The Edward Snowden affair has been out of the news for a few weeks, but I keep thinking about the trade-off that is being made around the use of data in the name of national security vs the use of much of that same kind data for the delivery of new services that people value. Whether you like what Snowden did or not, at least people have been talking about it. But the ability to search “metadata” about your phone calls is not so different from other kinds of information that people freely give up to be searched, whether they know it or not.
Take Facebook graph search as an example, you can find out a lot of information about people who have certain demographic characteristics who live in a specific region. All information that people have given up for free in Facebook is now searchable, unless you take active action to hide, block or remove that data. People publish their wish lists of things they want to buy on Amazon and then share them with others. The big idea is of course to provide more targeted advertising to sell you things you may actually want. The exact opposite of the kind of broadcast advertising we are so used to from big events like the Superbowl.
However, all of that information and the convenience that it potentially brings comes with a price, which is the loss of control of that data when it comes to personal privacy. Now there is a difference between private companies using this information and the government since private companies don’t have the ability to put you in jail. So their isn’t exactly an equivalency between the two. But if you give away information for the convenience of commerce, it is also out there for people to use it in manners that you also may not like.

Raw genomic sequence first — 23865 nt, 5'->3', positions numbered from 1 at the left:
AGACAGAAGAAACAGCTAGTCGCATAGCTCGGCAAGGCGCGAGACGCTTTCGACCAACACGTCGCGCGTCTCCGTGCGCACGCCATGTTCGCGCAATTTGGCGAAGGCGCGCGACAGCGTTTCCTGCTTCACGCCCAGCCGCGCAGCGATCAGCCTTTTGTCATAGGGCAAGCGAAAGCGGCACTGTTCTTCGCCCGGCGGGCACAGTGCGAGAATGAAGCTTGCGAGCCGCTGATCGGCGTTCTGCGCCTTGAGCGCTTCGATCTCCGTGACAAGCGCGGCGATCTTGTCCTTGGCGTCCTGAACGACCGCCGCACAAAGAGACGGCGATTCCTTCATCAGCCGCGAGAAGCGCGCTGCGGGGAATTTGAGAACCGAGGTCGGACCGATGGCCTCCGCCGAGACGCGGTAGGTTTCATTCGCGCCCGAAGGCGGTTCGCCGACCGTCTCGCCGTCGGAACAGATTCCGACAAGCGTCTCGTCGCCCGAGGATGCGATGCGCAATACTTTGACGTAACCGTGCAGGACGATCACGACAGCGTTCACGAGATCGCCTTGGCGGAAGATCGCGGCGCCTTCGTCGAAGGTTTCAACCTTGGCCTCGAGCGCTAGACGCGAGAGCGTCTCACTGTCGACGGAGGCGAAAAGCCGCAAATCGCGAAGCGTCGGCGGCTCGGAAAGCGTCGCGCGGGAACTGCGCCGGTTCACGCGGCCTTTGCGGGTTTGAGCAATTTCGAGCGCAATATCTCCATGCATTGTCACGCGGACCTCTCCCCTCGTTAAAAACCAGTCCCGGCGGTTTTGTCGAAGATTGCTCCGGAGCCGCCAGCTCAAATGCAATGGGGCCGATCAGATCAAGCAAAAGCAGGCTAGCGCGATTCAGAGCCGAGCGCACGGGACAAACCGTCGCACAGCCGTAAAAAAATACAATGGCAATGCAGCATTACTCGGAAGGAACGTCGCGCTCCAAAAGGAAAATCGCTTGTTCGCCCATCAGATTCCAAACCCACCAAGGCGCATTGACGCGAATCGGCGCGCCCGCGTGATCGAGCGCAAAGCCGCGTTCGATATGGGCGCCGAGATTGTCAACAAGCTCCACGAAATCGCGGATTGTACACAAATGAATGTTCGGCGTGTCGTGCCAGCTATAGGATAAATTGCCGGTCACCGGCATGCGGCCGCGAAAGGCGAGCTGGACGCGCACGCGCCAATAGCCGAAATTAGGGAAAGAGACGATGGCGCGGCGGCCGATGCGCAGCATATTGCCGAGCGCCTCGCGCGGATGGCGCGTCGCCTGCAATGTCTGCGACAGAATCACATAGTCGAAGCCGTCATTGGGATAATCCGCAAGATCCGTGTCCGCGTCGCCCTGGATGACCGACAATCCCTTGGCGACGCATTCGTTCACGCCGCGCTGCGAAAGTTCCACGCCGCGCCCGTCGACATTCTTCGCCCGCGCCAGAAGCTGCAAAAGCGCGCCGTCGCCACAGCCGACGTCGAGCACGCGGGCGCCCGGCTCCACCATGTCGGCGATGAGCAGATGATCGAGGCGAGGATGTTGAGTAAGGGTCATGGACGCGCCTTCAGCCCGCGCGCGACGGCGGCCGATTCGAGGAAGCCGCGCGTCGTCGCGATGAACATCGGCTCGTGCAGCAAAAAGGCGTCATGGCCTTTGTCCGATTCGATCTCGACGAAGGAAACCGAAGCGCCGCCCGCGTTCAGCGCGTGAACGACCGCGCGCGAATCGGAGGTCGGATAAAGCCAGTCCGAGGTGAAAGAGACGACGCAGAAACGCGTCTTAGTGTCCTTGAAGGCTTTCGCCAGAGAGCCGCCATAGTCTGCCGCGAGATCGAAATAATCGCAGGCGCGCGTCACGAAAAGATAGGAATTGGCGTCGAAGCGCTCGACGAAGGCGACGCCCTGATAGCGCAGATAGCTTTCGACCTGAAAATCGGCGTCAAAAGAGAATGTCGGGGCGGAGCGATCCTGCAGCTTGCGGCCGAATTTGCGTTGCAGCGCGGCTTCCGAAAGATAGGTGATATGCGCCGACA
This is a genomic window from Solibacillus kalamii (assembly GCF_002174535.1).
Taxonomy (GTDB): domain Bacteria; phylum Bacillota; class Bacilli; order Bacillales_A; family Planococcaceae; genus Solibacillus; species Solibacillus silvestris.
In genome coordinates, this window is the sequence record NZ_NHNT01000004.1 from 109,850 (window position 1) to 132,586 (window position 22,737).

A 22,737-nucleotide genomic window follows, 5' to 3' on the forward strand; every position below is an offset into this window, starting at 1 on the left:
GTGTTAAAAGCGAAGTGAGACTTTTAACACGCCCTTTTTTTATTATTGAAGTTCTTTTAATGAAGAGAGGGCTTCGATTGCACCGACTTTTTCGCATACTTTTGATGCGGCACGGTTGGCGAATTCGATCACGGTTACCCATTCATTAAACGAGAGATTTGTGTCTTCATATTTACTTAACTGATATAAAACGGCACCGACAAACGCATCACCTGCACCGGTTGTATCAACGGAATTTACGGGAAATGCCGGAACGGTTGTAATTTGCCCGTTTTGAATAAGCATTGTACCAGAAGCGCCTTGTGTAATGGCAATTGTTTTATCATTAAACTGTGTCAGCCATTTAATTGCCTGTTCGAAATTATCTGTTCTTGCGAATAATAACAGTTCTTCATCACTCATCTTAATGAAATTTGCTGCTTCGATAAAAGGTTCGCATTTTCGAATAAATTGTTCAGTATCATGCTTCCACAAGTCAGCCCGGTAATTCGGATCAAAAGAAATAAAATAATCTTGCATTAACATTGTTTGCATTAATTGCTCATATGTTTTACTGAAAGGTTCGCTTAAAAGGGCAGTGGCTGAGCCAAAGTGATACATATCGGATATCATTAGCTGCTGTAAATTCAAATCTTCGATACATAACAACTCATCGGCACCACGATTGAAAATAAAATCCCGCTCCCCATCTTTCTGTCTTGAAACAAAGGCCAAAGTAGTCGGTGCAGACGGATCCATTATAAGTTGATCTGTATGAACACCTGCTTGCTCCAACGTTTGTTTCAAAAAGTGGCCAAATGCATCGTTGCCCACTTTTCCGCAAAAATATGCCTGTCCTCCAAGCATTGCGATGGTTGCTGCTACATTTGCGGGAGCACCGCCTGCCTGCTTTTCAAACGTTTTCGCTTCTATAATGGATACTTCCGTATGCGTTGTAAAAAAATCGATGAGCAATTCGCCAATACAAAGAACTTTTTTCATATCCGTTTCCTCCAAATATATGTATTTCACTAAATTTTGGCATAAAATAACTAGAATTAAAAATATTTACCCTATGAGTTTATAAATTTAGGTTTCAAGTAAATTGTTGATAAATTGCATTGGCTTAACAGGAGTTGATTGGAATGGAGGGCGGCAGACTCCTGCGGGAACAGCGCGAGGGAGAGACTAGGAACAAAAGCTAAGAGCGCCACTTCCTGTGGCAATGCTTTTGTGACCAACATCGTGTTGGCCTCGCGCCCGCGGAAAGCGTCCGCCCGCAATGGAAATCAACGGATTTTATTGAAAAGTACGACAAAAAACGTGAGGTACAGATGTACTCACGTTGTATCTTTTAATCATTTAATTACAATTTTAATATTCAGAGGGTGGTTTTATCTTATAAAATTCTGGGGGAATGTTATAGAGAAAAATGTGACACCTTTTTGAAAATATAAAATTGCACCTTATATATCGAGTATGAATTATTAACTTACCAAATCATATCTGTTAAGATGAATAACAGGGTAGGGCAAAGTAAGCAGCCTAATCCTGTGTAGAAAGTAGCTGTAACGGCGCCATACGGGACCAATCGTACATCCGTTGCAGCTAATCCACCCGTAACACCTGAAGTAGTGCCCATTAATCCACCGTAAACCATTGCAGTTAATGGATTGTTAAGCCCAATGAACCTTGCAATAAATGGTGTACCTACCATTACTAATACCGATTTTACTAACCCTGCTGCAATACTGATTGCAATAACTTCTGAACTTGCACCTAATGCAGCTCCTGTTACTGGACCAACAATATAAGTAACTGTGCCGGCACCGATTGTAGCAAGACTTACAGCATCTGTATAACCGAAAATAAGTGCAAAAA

Nevertheless, with the ability to actually analyze the petabytes of data that are now available, whether it is our phone calls, our friendship circles, our purchase patterns or the movies we watch, the discussion and debate around the tradeoff of using this information for more convenient commerce vs the use of that same information and more in the name of national security has only just begun.